PC ¦ PlayStation 3 ¦ Xbox 360 ¦ Wii ¦ DS ¦ PSP ¦ Others ¦ DGC Grade Table

Lost Empire: Immortals PC

Published by: Paradox Interactive
Developed by: Pollux Gamelabs
Release Date: Out Now

Some games have all of the ingredients to be a success but for some reason the end result isn't always what you would expect. Lost Empire: Immortals is one such game. The game is a deep and involving, space-based, turn-based strategy title that is huge in scale, offers plenty of depth and has all of the ingredients to be a classic. It doesn't quite turn out to be a classic however and in many respects that's disappointing. Hardcore fans of such games will forgive the imperfections but those who only occasionally dabble with such titles probably won't be so forgiving of how the game goes about certain things.

The year is 4026 and the galaxy is a complete shambles thanks to the War of the Immortals. The Eonian Immortals were almost completely wiped out by the Thari (you might have thought Immortals would be impervious to such destruction). The Thari were eventually defeated but now only two Eonian Immortals remain: Enais and Bythos. Both have set about the reconstruction of the Eonian Empire with the help of the most promising mortal races but before long selfishness and power lust crept in and they became enemies. Naturally the mortals in the galaxy were deeply affected by what had happened to the Eonians. There had been much destruction and much wisdom and technologies had been lost as they were caught in the crossfire. Thankfully the forgotten technology of space travel was recovered and now the various races find themselves in a race to explore and claim as much of the galaxy as possible. Of course they are faced with danger from each other and Enais and Bythos.

Lost Empire: Immortals is what has become known as a space-based 4X (eXplore, eXpand, eXploit and eXterminate) strategy game in the same vein as the Master of Orion and Galactic Civilizations series. You'll pick your race of choice from Human, Tritons, Horde, Megalanians, Crystal Spirits and Alkiths. You'll pick the galaxy size and shape you want, the amount of minor races (up to 28) and the victory conditions before beginning the game with a single inhabited planet and a scout and colony ship that will allow you to explore and colonize another planet within moments. Of course you'll get to create more kinds of spacecraft and once your research bears fruit, you'll have access to rather formidable spacecraft but in the early stages your options are rather limited. There are many other things to research too that will help you improve agriculture and mining and other important aspects that will help your race thrive.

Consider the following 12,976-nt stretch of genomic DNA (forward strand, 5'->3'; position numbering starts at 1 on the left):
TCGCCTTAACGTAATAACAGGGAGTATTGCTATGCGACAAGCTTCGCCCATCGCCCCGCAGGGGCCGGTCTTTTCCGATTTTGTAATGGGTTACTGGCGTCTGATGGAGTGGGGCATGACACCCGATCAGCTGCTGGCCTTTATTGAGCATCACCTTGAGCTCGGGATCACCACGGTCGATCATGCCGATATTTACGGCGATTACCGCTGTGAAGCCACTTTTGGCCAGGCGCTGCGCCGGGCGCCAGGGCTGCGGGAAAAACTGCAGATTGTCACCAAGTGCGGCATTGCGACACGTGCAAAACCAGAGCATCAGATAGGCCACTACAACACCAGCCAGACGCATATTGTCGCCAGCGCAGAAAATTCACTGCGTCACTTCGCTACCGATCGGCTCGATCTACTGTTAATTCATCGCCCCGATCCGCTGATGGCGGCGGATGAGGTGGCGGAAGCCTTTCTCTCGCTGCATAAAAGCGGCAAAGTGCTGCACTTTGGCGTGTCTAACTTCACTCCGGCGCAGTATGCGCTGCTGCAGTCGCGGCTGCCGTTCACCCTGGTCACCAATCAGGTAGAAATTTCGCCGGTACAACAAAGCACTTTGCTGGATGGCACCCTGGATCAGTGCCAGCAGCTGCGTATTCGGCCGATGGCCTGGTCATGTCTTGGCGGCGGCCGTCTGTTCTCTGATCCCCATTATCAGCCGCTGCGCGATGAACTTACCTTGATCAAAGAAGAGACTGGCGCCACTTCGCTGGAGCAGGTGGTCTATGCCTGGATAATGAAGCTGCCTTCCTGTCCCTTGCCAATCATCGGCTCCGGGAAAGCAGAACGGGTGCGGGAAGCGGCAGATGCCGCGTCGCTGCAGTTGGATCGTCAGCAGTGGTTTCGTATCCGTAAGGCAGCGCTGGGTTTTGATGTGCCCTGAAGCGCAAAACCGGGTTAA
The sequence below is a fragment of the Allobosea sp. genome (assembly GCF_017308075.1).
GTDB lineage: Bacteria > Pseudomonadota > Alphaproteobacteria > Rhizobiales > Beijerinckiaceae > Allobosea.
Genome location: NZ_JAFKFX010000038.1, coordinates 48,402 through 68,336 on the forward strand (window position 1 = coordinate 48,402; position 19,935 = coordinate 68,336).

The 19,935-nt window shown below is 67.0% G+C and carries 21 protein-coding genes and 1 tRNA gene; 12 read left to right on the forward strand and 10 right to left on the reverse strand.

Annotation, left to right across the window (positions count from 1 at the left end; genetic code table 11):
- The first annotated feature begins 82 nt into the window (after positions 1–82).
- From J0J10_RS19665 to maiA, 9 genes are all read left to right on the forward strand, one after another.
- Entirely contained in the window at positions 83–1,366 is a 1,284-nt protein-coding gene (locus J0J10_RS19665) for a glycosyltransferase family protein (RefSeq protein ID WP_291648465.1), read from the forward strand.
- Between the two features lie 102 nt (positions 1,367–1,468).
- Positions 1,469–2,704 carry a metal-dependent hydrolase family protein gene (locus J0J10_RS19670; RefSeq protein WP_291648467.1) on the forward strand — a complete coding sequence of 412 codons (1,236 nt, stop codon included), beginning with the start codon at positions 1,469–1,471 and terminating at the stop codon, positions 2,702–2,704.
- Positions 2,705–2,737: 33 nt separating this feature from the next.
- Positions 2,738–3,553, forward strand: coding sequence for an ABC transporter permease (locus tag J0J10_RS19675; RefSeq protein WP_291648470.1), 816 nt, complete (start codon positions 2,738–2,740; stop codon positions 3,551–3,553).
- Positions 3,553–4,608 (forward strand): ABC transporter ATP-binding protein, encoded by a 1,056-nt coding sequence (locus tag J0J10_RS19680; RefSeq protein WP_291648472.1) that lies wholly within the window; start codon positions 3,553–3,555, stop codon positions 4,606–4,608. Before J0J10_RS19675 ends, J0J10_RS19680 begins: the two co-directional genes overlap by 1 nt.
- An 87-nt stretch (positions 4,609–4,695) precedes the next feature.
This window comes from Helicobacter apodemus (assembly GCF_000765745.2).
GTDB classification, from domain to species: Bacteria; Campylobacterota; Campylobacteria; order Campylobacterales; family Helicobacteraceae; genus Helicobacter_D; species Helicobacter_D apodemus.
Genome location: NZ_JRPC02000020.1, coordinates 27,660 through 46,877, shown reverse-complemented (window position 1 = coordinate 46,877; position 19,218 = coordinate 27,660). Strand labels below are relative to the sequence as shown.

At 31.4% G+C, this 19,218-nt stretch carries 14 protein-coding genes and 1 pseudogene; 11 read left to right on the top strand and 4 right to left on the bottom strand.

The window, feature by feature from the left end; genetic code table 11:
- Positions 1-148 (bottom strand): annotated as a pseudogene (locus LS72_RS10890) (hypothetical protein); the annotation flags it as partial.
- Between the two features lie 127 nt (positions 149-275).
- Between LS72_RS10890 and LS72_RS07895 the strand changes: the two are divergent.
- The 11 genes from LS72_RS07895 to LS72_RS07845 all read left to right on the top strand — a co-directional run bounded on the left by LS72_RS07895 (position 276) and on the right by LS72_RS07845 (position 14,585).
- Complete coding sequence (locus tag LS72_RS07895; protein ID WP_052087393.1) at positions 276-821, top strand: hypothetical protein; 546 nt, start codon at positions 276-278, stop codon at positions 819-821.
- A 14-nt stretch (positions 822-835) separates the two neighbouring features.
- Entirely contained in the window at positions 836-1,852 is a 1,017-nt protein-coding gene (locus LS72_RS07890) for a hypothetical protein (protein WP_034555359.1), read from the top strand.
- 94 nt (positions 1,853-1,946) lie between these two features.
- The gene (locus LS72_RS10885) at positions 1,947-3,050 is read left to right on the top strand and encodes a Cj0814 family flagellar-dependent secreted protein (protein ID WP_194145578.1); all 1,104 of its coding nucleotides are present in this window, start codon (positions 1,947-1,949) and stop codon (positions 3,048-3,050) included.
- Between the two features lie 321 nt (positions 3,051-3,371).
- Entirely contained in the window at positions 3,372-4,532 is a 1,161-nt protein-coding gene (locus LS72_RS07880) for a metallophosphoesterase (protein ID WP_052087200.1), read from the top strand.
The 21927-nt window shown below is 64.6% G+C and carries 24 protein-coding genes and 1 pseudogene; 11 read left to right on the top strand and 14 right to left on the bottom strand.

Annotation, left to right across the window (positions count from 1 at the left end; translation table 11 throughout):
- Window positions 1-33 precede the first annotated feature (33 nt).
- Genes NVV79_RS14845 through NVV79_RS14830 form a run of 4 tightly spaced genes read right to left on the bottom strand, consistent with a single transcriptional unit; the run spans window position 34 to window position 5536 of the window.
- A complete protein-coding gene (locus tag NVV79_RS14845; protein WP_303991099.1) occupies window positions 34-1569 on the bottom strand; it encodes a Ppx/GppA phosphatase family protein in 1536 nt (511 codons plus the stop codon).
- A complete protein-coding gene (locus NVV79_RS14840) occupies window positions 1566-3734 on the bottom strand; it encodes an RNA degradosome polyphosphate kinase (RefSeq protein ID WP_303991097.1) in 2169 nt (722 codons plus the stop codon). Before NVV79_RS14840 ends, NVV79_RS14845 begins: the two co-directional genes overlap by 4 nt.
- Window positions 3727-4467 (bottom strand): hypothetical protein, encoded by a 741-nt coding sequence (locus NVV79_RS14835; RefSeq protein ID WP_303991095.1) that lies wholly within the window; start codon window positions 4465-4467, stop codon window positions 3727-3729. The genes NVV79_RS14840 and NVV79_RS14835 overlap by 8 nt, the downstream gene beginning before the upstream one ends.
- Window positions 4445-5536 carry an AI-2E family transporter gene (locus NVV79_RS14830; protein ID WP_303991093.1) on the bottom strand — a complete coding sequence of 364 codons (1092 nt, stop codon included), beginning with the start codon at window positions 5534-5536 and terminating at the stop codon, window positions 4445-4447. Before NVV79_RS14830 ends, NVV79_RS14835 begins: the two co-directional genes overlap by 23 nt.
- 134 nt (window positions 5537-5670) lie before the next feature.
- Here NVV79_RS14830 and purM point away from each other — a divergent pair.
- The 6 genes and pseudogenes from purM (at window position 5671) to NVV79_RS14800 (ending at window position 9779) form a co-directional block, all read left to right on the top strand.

Exploring the galaxy isn't just what the game is about however. Soon you'll come across other races (either one of the other main races or one of the many minor races) and you'll have to conduct diplomacy with them. As with other areas of the game, initially your options are limited in this area but as the game progresses you'll have a variety of espionage options at your disposal and you can choose to be as friendly or as underhand as you please. The AI can be capricious however and this will irritate after a while. It's possible to meet a race, act friendly toward them and give them a gift, which elicits a gratifying response from them, only to have them attack you on the next turn. At times this can be incredibly frustrating. Sure it's not unrealistic to have this kind of duplicitous behaviour but you would like to see the relationship turning sour gradually which would give you the option to do something about it. I simply had a message that my scout ship had lost a battle which was deeply unsatisfying. The battles are in fact a big disappointment. You have no direct control of how a battle plays out and compared to the battle system employed in Galactic Civilization II, it's extremely disappointing. Given that conflict is a key element in the game this is actually a major knock against what is otherwise a fairly enjoyable experience.

From a presentation perspective, Immortals is fairly good. Whilst the game is 3D it plays out on a 2D plane. You can zoom in if you need to and the camera can be rotated. The spacecraft models are probably best described as decent and they aren't the most detailed we've seen in a game of this type. You'd expect all of the dialogue and tutorial messages in a game such as this to be in text and that's exactly how it is. It's good to see that the developers have taken the time to subtitle cutscenes, meaning that deaf gamers won't have any problems at all. Good use has been made of icons to convey information and the icons that have been used are all logical, which isn't always the case in a game such as this.

Lost Empire: Immortals does have plenty of things going for it. The involvement of Enais and Bythos and the complications they bring (do you choose to align with one or oppose both etc.) add extra spice to what is a deep and involving 4X strategy game. The galaxies are huge and there's a lot to do and many hours to spend playing a single game. Whilst there's a lot to do the game is fairly user friendly and I never found myself struggling to find out how to do something. The problems come in the shape of a poor battle system and an AI that decides to have wild mood swings whenever it feels like it, which not only aggravates but kind of makes the whole diplomatic process a waste of time. Those who enjoy 4X strategy games will find something to like here but there are better titles in the genre.

Overall Game Rating 7.0/10

Deaf Gamers Classification

DGC Classification B
(Click the letter or here for details)